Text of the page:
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The Definitive Guide to Whey Protein Supplementation

Those who know supplements almost certainly know about whey protein supplements. If there is a standard for supplements that help with resistance and endurance sports workouts it is whey protein. Even people who are new to supplementation have heard of whey protein supplements.

Whey protein has gotten the status as a standard for athletes in training because it works. People can see results when they supplement their workouts with whey protein. Whey protein can help you achieve the results you are after for fitness and health. 

Whey protein is also one of the most studied athletic training supplements you are likely to find. Because whey protein has been around for so long and with proven results, it now comes with an abundance of science behind the benefits of whey protein. It simply does the job of putting on muscle and repairing the damage to the muscle you can incur form serious workouts.  

Like anything that is surrounded by so much talk, there can be misinformation out there on whey protein. What exactly is whey protein? How best to use it as a supplement for your training regimen? While you will probably not find a shortage of people who will tell you about their experience with whey protein, getting the facts can sometimes be a challenge. 

This guide will help you sort through the talk and get to the facts about whey protein. 

What Is Whey Protein?

Whey protein is the short-hand term for the different proteins that can be isolated from whey. Whey is the liquid fraction of milk when it is separated during the process of making cheese. The protein found in milk consists of about 80 percent casein and 20 percent whey. In the process of making cheese, the fatty solids are coagulated leaving the protein-rich liquid in the form of whey.

Whey protein can be easily separated into a powder and used to enrich exercise and training supplements. Whey protein contains all 9 essential amino acids, the amino acids we must get from a food source. It also contains high levels of what is called Branched-chain Amino Acids (BCAAs). The BCAAs in whey protein can be metabolized by our bodies to form muscle tissue. 

Whey proteins are called globular proteins. This means the protein is folded on the molecular level and contains large quantities of energy that are easily released. For this reason, whey protein makes an ideal supplement for people who engage in intense physical exercise. The specific nature of whey protein makes it easily accessible to the body to assist in protein synthesis. The globular proteins in whey build muscle. 

Why Do People Supplement with Whey Protein

One of the primary reasons people supplement with whey protein is to help build muscle. Athletes who need serious strength and endurance to perform at competitive levels generally supplement their diet with whey protein to pack on muscle mass and build strength.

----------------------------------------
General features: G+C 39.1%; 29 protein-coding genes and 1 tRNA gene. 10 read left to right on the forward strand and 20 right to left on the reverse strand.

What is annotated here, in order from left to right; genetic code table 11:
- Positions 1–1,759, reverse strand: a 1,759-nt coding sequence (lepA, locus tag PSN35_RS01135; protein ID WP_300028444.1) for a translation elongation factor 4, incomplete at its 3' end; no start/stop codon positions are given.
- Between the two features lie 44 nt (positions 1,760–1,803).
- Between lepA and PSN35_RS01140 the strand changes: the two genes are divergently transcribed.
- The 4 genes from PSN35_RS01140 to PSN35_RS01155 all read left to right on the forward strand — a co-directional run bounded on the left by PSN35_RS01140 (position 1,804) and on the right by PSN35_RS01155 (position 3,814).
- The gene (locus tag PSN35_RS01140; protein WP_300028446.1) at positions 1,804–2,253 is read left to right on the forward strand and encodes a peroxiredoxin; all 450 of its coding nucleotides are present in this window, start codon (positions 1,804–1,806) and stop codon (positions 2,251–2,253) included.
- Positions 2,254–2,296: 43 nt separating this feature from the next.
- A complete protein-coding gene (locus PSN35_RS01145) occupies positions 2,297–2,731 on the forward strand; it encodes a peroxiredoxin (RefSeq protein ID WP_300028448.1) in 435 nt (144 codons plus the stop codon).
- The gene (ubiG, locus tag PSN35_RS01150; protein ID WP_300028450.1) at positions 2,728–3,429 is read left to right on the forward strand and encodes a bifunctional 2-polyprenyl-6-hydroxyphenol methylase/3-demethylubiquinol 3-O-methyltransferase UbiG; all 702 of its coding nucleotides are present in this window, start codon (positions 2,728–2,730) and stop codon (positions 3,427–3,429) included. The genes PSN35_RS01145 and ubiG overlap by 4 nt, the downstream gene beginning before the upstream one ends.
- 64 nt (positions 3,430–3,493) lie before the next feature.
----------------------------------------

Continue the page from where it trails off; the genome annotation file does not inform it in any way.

The baseline levels of protein we get from a balanced healthy diet provide enough protein to sustain fitness and good health. But exercise that vastly exceeds normal exertions will deplete your body of these baseline levels of proteins and amino acids. There is only so much you can consume through dietary sources of protein. Supplements add the extra protein required to pack on the muscle necessary for competitive sports.  

Whey protein will also help repair the micro-tears and other damage that comes with high-intensity workouts. Anyone who has ever lifted weights knows the soreness that comes soon after lifting. Whey protein supplements give your body the protein and amino acids necessary to synthesize new muscle tissue and heal damage. 

How does Whey Protein work?

Since whey protein is a rich source of all essential amino acids, it contains everything necessary to maximize protein synthesis in the body which results in muscle development. These same amino acids also rebuild muscle damaged from intense exercise. 

Consumed in the correct doses, whey protein is readily metabolized in the body immediately made available for synthesis. The protein we consume form a steak, for example, must be digested and broken into component parts before it can be made available for metabolic protein synthesis. In other words, steak has to be converted into amino acids that the body can then synthesized into complex proteins like muscle tissue. For a normal level of health and fitness, this is fine. 

For advanced athletes engaged in intense resistance training, dietary protein cannot keep up with the physical energy output. Whey protein supplements contain high levels of essential amino acids, including the BCAAs which are immediately converted into muscle protein. Whey protein effectively skips the digestive medium and allows amino acids to directly become muscle.

Studies have shown that supplementing with whey protein results in a net increase in available amino acids for building muscle. This means that even after intense workouts, whey protein provides the added protein required to continue building muscle and to repair muscle hypertrophy, the damage incurred from intense workouts. 

Types of Whey Protein: Concentrate vs Isolate vs Hydrolysate

Whey protein supplements come in three main forms. What distinguishes each whey protein type is the method by which it is processed.

  1. Hydrolysate Protein: Often called hydrolyzed whey, this type of whey protein is digested first and gets absorbed into the body faster than the others. Named because the proteins are freed through the process of hydrolysis, hydrolysate whey protein contains free amino acids readily available for muscle development. 
  2.  Concentrate Whey Protein: This type contains about 70-80 percent protein. It also has some fat and lactose content that makes it taste a little better than the others. Concentrate whey protein is made through a process of ultrafiltration. This removes all non-nutritional nitrogen, leaving only the useful proteins. 
  3. Isolate Whey Protein: Contains more than 90 percent protein. It is low in fat and lactose. Isolate typically does not contain much nutrient value beyond the protein. Isolates are made by a complex biochemical process that can effectively purify (isolate) the proteins we are after for supplements. 

Whey Protein Benefits

How to Use Whey Protein